Asked whether they would choose Zuma to lead their party, Ngcobo said: “We will cross that bridge when we get there. We are pro former president Zuma. He will be part of those names in that basket.”
At Thursday’s Nkandla prayer service inside a marquee partially decorated in ANC colours, Zuma received a hero’s welcome from the crowd.
Yet speakers at the event downplayed talk of a party being launched, saying that it was about welcoming Zuma home and thanking him for his time as president.
Zuma thanked the churches and his family and gave a lengthy history of his role in the struggle. He said he had left his mother twice to go and fight for liberation with the ANC. People who thought he would leave the party one day to start another party “have no idea who I am”.
Turning to his prosecution, Zuma said he had been investigated since 2005 and that no evidence of corruption had been found against him.
Zuma, who resigned after being recalled by the ANC in February, will appear in the Durban high court next week on charges of corruption relating to payments he received from convicted fraudster Schabir Shaik while he was KwaZulu-Natal economic development MEC.
ANC leaders have warned members not to wear party regalia in support of Zuma, something that has angered the former president and many of his supporters.
“I am not corrupt. I was raised in a way that taught me that it is wrong to steal,” Zuma told the well-wishers.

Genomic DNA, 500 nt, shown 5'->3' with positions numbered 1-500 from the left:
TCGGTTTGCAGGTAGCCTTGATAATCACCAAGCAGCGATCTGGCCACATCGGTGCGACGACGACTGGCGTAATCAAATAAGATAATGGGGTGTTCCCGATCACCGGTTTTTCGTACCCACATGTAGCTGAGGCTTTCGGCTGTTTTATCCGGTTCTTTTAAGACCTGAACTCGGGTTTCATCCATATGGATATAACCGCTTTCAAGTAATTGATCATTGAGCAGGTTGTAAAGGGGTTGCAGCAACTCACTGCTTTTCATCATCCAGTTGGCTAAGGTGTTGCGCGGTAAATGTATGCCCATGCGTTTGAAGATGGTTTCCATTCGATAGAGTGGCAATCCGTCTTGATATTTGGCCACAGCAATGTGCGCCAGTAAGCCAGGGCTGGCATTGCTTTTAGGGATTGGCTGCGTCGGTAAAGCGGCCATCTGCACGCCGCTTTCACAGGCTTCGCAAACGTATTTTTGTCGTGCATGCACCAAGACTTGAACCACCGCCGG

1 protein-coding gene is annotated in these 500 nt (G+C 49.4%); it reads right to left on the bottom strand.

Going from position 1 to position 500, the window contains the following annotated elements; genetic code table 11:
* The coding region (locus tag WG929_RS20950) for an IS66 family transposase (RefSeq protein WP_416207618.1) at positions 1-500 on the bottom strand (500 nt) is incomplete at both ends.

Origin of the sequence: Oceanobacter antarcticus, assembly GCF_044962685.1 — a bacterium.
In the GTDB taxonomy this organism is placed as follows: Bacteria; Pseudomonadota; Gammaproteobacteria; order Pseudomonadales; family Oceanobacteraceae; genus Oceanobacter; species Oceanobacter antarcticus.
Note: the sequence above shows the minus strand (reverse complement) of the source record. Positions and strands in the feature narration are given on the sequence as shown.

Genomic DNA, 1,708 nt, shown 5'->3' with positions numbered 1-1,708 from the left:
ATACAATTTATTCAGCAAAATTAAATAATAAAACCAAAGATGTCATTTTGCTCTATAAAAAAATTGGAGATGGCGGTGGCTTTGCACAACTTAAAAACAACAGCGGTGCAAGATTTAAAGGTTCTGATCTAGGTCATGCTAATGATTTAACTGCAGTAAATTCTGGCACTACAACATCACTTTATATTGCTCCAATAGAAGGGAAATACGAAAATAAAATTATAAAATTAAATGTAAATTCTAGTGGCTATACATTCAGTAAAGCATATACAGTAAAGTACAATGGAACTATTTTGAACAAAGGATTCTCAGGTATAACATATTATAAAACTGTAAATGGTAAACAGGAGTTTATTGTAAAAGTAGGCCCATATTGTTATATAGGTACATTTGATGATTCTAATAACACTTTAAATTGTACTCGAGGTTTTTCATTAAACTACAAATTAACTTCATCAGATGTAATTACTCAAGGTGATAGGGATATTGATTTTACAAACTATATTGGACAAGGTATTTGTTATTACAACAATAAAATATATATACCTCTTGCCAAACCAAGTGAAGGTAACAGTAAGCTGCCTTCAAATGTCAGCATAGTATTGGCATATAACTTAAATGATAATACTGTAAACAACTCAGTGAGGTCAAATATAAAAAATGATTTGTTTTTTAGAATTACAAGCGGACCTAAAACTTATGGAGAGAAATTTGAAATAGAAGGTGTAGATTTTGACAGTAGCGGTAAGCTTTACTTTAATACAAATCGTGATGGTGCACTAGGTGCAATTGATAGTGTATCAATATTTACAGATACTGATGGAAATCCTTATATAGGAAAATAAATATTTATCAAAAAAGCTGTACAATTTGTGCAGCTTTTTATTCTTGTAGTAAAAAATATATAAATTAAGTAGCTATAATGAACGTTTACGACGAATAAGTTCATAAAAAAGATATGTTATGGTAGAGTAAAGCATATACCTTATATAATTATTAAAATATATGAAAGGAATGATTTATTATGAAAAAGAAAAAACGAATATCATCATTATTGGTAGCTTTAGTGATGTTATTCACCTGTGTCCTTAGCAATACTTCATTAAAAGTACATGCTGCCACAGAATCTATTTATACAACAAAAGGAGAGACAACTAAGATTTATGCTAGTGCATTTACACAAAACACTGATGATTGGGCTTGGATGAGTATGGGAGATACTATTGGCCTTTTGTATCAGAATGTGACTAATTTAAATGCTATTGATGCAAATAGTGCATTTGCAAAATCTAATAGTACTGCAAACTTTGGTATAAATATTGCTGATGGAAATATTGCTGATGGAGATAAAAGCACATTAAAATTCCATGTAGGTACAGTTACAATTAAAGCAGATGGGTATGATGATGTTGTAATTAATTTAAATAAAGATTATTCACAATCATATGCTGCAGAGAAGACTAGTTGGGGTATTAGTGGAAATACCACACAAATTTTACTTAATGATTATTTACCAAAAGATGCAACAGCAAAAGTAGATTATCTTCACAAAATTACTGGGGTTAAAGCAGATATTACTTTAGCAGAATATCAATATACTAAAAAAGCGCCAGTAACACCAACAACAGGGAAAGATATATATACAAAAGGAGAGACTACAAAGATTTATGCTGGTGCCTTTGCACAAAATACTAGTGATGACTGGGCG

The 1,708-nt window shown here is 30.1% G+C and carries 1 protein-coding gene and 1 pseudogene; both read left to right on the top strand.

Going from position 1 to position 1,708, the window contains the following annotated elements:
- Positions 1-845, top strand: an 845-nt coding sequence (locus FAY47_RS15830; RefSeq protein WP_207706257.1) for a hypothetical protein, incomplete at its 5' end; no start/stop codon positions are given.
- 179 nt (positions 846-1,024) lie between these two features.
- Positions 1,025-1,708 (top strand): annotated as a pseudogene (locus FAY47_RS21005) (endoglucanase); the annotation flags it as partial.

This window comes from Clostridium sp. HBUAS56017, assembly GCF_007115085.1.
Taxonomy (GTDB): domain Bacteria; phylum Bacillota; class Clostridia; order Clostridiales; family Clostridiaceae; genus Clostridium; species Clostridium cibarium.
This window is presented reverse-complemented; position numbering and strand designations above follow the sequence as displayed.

He said his only “crime” was to fight for the freedom of black people.
In his address Zuma also alluded to his closeness with Russia, saying he had tried to maintain close ties with the country because Eastern European nations had helped the ANC in its armed struggle.
“And if my organisation appears to be changing its stance [on Russia], I will fight from the inside to say we are losing our way,” Zuma said.
Two weeks ago, the M&G reported that Zuma had visited Russian President Vladimir Putin, which left the South African government concerned. In response, the government sent Deputy President David Mabuza to meet Putin to explain why South Africa could not afford the nuclear deal and to apologise for not honouring a state visit invitation Zuma had extended to Putin during his tenure.
This week, Zuma’s son Edward said reports that the former president was involved in “the so-called political party” were false.
The ANC also said it believed Zuma to still be a loyal member of the party. It said his willingness to attend to organisational matters as a former leader and ex-officio member of the NEC proved his commitment.
“He has led and steered the ship even in difficult times. And he continues to make himself available to attend to organisational activities. This past weekend he was at the meeting of the [NEC]; he also attended the land summit,” ANC spokesperson Pule Mabe said.
“He has always carried himself as a committed cadre who is loyal to the African National Congress.”
A source in one of the church groups told the M&G the proposed new party may act in alliance with the ANC and that Zuma had been identified as a potential leader.
“He told us that this movement that we are coming up with as religious leaders is the only answer for the nation,” the source said.